Much like Ryan Bednard, Jens “Vaughan” Ahrens has played on a team that hasn’t had the best of showings during the ’14-’15 NAHL season. Despite the fact that the Minnesota Magicians clinched a playoff spot this season, their 21-35-4 record – and 46 points – is the worst of any team qualifying for an NAHL playoff berth. Even though the Magicians haven’t had a good record this season, Ahrens hasn’t let that stand in his way of his growth. Playing in 29 games so far this season, Ahrens has posted a 3.43 GAA and .905 Save Percentage – and while some may not think much of the aforementioned numbers, fans must also remember that Anthony Stolarz (Philadelphia Flyers) didn’t have the best peripheral statistics when he was drafted. Though Ahrens (6′ 2″, 194 lbs.) doesn’t possess the same size that made Stolarz such an interesting project, he has shown a good amount of composure playing on a sub-.500 team – something that has earned the praise of head coach Tom Upton, as the bench boss stated; “Vaughan was great this weekend and since his return from injury, you can see him getting better by the week. He is an elite goalie and that is why he continues to be someone we will rely on for team success moving forward,” Having made the tenth most saves out of all NAHL goalies this season – and having played four less games than any other goalie in the top 10 in the aforementioned stat category – Ahrens has seen a consistent amount of shots this season and would have seen more if not for an injury. Ranked 19th overall on CSS’s midterm list, Ahrens has been powering the Magicians with his play and could very well see a bump in CSS’s final rankings with a solid finish to the regular season and playoffs.
Evan Smith (Austin Bruins)
Unlike Bednard and Ahrens, Evan Smith has played for one of the top three teams in the NAHL this season, and that has definitely helped him get some added exposure. Standing at least 6′ 6″, Smith is a pretty hard target to miss as he is by far the tallest of the five goalies on CSS’s midterm rankings. Off of pure height, Smith can instantly draw comparisons to Anthony Stolarz, but he will have to have a strong performance in the playoffs in order to improve his draft stock. Splitting time between the WHL (4 GP) and NAHL (15 GP) this year, Smith has compiled a 12-1-2 record with a 1.73 GAA and .923 save percentage for Austin during the regular season, so the playoffs will give an additional measuring stick for a goalie with a relatively small sample size. At 174 lbs., Smith will need to fill out his frame a bit more, but that will come naturally over the next couple of years as he continues maturing. Considering his height, Smith already has assets that many NHL teams will covet when draft day rolls around. However, it will be up to the goalie (18th overall on CSS midterm rankings) to show that his regular season performance wasn’t just a one-off as the postseason will surely demand a more challenging level of play for a goalie on a top-three team with high expectations.
Matthew Jurusik (Janesville Jets)
Matthew Jurusik has recorded the best statistics out of the five NAHL netminders on CSS’s list, yet he is the lowest ranked netminder (21) of the group. Being the smallest (6′ 0″) of the five goalies, Jurusik might not have height on his side, but if the Jets go far in the playoffs he could definitely increase his value for draft day. Playing in 40 of Janesville’s games, Jurusik had a 33-5-0 record with a 1.57 GAA and .939 Save Percentage – numbers that were well above those of CSS’s number four ranked North American goaltender and fellow NAHLer, Matej Tomek. Of course, it doesn’t hurt that Jurusik has been manning the crease for the best team in the NAHL, but it would definitely be interesting to see the netminder’s adjusted statistics if he wasn’t playing on a top team. With all of that being said, Jurusik does have the credentials to back up his midterm ranking as he appeared in the Ivan Hlinka Memorial Tournament for Team USA in 2014 and even rung off 11 straight wins through February. It’ll be interesting to see how Jurusik reacts to pressure in the NAHL playoffs, but if history is any indicator, then it’s likely that the prospect goalie won’t have any trouble stepping up for his team when he is most needed – and that just might be the push that the undersized netminder needs to up his draft ranking.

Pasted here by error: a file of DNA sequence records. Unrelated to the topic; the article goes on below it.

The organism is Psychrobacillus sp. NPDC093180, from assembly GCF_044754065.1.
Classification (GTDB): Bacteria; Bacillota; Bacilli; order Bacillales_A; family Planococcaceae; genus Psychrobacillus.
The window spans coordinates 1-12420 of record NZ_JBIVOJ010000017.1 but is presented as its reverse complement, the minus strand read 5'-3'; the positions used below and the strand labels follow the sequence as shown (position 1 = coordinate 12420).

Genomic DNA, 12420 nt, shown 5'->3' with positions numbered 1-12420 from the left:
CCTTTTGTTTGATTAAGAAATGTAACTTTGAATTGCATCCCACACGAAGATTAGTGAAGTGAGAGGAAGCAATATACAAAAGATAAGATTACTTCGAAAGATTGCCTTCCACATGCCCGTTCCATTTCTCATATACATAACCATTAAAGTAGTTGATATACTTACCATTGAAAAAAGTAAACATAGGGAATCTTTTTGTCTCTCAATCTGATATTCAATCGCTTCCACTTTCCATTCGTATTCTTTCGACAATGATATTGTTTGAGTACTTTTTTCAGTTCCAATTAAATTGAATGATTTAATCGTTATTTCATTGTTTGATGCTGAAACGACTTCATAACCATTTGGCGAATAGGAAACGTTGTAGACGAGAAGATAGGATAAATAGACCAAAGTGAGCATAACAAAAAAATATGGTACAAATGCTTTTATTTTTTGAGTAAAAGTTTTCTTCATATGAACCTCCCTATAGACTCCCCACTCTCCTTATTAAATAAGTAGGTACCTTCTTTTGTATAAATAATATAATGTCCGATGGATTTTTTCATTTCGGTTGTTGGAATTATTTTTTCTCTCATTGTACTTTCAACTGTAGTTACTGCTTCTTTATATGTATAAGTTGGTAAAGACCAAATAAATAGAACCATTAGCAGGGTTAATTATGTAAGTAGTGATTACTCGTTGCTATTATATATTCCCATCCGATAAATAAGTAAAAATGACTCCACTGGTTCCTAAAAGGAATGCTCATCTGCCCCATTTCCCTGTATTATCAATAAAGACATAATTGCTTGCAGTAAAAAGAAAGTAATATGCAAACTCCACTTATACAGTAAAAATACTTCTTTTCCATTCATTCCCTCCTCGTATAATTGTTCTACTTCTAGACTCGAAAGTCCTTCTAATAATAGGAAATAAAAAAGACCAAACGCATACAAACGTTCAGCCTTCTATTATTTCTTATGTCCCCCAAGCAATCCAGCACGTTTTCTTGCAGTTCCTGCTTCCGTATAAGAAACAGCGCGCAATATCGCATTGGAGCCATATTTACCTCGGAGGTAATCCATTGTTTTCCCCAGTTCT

One of the top junior leagues
Preparing its talent for the future, it was plain to see that the NAHL was setting its youngsters up for future success when THW had a chance to speak with Chase Perry and Kasimir Kaskisuo before last year’s draft. Even though Kaskisuo wound up undrafted and Perry was selected, the NAHL not only provided the two goalies with a platform to showcase their talents, they made it easier for the goalies to identify potential colleges and future landing spots that could give them added exposure for a future hockey career.
Key to all of this, however, is the fact that NAHL teams have consistently scouted out such talent over the last three years and developed them into products that NHL teams have deemed ripe enough to draft.
As with all success stories, consistency has been key for the the NAHL, and the results have been showing up on the midterm and final rankings as well as the NHL draft board. Having five of their goalies appear on CSS’s midterm rankings might be a shock to some, but for a league that has made significant strides over the last several years in terms of player development there is definitely reason to believe that the North American Hockey League has more in store for hockey fans in the very near future.